Math: 8 +100 + 13 = 121 years!!

      Holidaygal on September 2, 2013 at 6:38 pm
    • Cool! And probabilities ARE most certainly a mathematician's math. The kind of math which guides all of these standards for elevation and construction. But probabilities are not absolute certainties, and on rare occasions, are wrong. Like when we see 500 and 1000 year flood levels exceeded. More than once. In a span of my middle aged lifetime. And Mother nature doesn't really respect our mathematical probabilities anyway. http://en.wikipedia.org/wiki/Probability_theory

      lulubelle13 on September 2, 2013 at 4:13 pm
    • Mathematicians who deal in probabilities are physicist.

      540sam on September 2, 2013 at 5:37 pm
    • At the end of the day, I'm just excited that such care and integrity was used throughout this process,in an area that I care so much about. I didn't think that these house shows were capable of such things after a EM home was built in my urban hood and the producers would not allow local upcyclers to salvage the beautiful old floors and such. So good on you, DIY.

      lulubelle13 on September 2, 2013 at 3:03 pm
  4. Hi there! It's been so exciting going through all the pictures, videos and postings re: Blog Cabin 2013. This winner will be lucky and blessed to have such a GREAT place. Does anyone know just how they will decide who gets this wonderful present besides a "drawing"?

    Peggy on August 29, 2013 at 2:47 pm
    • There's nothing else besides the random drawing. Good luck. :)

      Lindingo on August 30, 2013 at 4:23 am
    • Thanks for answering me. Then why are they counting how many times we comment, rate our comments, and keep track of what we answer in our signing up page?

      Peggy on August 30, 2013 at 11:11 pm
    • If you are speaking of the blog giveaways they pick a random drawing by computer of all of the blogs on that particular item, makes no difference how many times you blog or what you say. The last winner, Molly, only blogged once. I think that why one giveaway thread got to 67 pages is that people thought the more they said the better their chance of winning.

      540sam on August 30, 2013 at 11:43 pm
    • Thanks for answering me! I see. Well, in that case, maybe I do have a chance. Is that the same with the Urban Oasis prize?

      Peggy on August 31, 2013 at 12:03 am
    • I have no idea about Urban Oasis, didn't know they were having giveaways like Blog Cabin blog is doing.

      540sam on August 31, 2013 at 12:12 am
  5. Congratulations! John, if you read the information, you might have found some included the garage consideration which is not a concern for the BC. (This is only speculation on my part; but, I DID read the information about the various levels.) So much was considered in building THIS blog cabin. I'm very impressed! KUDOS Mr. Eastman & Mr. Roby.

    Trish on August 29, 2013 at 3:04 pm
  6. Awesome, thank you DIY, for your quality craftsmanship. Love all the projects with reclaimed materials, especially the dining table, one of a kind! This home is so beautiful, inside and outside, as well as safe and sound.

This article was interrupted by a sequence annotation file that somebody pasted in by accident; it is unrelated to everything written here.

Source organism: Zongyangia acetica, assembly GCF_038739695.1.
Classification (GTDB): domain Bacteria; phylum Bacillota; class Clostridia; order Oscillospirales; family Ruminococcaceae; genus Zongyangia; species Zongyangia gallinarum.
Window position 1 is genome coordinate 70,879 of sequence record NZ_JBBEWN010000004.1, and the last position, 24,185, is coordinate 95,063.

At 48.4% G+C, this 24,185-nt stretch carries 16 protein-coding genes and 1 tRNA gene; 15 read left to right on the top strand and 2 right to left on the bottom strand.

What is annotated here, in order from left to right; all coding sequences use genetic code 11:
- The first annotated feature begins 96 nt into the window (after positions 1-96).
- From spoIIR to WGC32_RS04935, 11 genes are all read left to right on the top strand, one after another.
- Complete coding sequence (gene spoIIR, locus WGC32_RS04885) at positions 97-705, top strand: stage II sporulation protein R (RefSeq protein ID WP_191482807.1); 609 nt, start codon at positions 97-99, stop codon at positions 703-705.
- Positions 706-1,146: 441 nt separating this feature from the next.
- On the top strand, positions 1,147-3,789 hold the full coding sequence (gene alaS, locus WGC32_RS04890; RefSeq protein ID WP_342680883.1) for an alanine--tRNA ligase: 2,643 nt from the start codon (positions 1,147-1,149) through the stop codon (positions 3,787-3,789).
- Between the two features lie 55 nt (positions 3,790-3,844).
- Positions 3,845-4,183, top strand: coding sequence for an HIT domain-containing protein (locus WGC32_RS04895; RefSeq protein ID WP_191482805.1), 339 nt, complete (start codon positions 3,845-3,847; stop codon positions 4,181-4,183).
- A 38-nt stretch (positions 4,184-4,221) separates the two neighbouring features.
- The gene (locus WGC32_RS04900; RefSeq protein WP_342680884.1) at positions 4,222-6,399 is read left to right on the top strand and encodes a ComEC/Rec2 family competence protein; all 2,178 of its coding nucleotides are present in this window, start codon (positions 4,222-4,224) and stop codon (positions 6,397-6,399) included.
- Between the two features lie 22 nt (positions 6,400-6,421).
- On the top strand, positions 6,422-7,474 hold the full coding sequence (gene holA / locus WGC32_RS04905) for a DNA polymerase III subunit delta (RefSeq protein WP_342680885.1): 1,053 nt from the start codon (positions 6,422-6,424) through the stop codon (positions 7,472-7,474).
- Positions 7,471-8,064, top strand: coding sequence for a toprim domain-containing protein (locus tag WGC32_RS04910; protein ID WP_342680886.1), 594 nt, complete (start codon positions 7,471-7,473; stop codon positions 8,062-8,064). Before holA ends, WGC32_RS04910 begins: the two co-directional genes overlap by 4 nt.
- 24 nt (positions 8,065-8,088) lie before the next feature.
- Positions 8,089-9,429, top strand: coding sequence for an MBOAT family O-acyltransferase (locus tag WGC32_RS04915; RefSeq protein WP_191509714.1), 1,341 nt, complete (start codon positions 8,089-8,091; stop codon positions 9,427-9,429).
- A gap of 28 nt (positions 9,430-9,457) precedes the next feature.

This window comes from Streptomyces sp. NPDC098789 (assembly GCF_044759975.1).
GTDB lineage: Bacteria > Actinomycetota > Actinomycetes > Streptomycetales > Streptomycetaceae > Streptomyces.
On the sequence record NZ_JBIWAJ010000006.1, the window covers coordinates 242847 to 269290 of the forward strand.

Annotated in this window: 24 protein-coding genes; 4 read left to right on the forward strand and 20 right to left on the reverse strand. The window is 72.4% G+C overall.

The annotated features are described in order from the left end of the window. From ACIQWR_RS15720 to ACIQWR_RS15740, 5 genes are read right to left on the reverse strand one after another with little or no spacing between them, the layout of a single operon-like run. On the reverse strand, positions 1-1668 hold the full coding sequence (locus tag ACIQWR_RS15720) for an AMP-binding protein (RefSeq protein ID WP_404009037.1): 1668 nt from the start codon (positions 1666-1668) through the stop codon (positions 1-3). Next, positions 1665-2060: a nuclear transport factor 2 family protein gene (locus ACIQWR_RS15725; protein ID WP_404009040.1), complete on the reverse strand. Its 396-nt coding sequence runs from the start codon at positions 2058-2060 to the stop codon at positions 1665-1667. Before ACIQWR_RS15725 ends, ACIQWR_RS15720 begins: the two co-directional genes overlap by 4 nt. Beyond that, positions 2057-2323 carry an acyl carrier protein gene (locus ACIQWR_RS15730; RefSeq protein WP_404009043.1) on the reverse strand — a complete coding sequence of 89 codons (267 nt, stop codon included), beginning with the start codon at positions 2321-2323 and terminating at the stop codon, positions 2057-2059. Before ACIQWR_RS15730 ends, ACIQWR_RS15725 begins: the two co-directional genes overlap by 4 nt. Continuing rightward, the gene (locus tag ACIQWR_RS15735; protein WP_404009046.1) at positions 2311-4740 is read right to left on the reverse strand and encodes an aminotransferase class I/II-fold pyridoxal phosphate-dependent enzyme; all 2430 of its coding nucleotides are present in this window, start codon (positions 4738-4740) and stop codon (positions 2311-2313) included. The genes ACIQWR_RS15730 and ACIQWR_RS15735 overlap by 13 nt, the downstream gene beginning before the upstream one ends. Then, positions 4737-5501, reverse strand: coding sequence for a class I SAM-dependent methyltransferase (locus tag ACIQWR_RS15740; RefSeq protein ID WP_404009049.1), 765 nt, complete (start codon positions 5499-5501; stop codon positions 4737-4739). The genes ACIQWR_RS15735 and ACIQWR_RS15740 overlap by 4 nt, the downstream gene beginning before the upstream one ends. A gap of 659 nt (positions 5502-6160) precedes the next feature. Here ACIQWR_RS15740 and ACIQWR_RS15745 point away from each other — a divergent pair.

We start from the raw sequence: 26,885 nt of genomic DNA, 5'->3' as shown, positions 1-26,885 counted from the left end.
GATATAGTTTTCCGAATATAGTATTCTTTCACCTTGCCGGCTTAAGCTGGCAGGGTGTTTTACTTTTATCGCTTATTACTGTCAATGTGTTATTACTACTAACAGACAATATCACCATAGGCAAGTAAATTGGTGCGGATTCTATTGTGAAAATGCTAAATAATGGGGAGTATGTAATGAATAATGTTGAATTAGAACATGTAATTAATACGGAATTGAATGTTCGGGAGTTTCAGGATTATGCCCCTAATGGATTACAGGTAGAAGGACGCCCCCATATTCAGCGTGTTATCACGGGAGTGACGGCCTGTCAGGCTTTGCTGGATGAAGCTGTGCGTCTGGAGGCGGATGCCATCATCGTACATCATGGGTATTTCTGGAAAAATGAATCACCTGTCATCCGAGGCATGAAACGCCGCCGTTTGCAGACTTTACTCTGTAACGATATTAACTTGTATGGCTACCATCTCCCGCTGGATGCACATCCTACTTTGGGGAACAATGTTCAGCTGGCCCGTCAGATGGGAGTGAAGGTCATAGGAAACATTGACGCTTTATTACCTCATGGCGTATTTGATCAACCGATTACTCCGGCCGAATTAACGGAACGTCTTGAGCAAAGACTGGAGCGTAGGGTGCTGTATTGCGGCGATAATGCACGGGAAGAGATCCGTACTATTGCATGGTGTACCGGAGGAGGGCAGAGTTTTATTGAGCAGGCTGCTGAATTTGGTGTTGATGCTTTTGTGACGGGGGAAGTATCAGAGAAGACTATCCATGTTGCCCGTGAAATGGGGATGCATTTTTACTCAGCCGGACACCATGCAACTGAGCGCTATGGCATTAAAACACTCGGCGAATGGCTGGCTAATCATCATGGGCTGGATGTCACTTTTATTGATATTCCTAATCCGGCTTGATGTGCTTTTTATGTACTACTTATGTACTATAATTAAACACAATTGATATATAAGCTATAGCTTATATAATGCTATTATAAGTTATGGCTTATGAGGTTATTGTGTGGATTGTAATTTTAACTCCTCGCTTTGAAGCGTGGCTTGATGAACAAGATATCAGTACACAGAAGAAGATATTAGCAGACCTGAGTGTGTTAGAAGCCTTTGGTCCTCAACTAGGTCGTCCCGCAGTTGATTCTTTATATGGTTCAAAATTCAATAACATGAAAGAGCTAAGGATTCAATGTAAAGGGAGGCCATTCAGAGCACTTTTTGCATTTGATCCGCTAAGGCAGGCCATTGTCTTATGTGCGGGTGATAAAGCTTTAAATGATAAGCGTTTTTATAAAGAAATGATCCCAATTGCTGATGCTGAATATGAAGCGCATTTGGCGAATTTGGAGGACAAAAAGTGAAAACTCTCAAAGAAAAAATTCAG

Susan on August 29, 2013 at 4:00 pm
  7. Congrats & many thanks to the DIY crew, sponsors and supporters for this beautiful and storm-impenetrable home. This will be so important for the new homeowner to have an extra plus assurance for great coastal living. Best of health and dreams to live on!!

    donna white on August 29, 2013 at 5:47 pm
  8. Exciting everyday we are getting closer to a blog cabin winner……………………countdown beginning….getting excited how about you?????Good luck all and Happy Thursday.

    2TERRIERGILDEDPARROT on August 29, 2013 at 6:53 pm
    • I too am getting excited-more and more each day. I also do day counting. I vote on line plus I send in those post cards. The award is wonderful and it does show the extra mile was given to this home-and how wonderful it will be still around 110 years from now. It would be considered an antique-maybe like a time capsule- to see how we lived and protected our homes. I not only love the home, area, I loved everything that went into this Blog Cabin Contest-nothing like it. michelle

      bogartandbacall on August 31, 2013 at 12:54 am
  9. Congratulations to the entire crew. Great job!

    mike on August 29, 2013 at 7:05 pm
  10. Congratulations to all who had a hand to not only make Blog Cabin 2013 beautiful but also sturdy in a hurricane zone! Whomever is lucky enough (fingers crossed and a prayer to Up Above) will sleep better in the event of a hurricane.

    Debi W. on August 29, 2013 at 8:44 pm

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Blog Cabin is the groundbreaking multimedia experience based on a very simple idea: You Design It, We Build It, You Could Win It! This truly interactive series asks Internet users to vote on the design features for a real vacation getaway. Expert hosts from DIY Network series will be on hand to rebuild the 1920s lakeside house that will become a luxurious home for a lucky sweepstakes winner. Plus, a one-hour Blog Cabin special, hosted by tool expert Chris Grundy, will highlight the incredible transformation.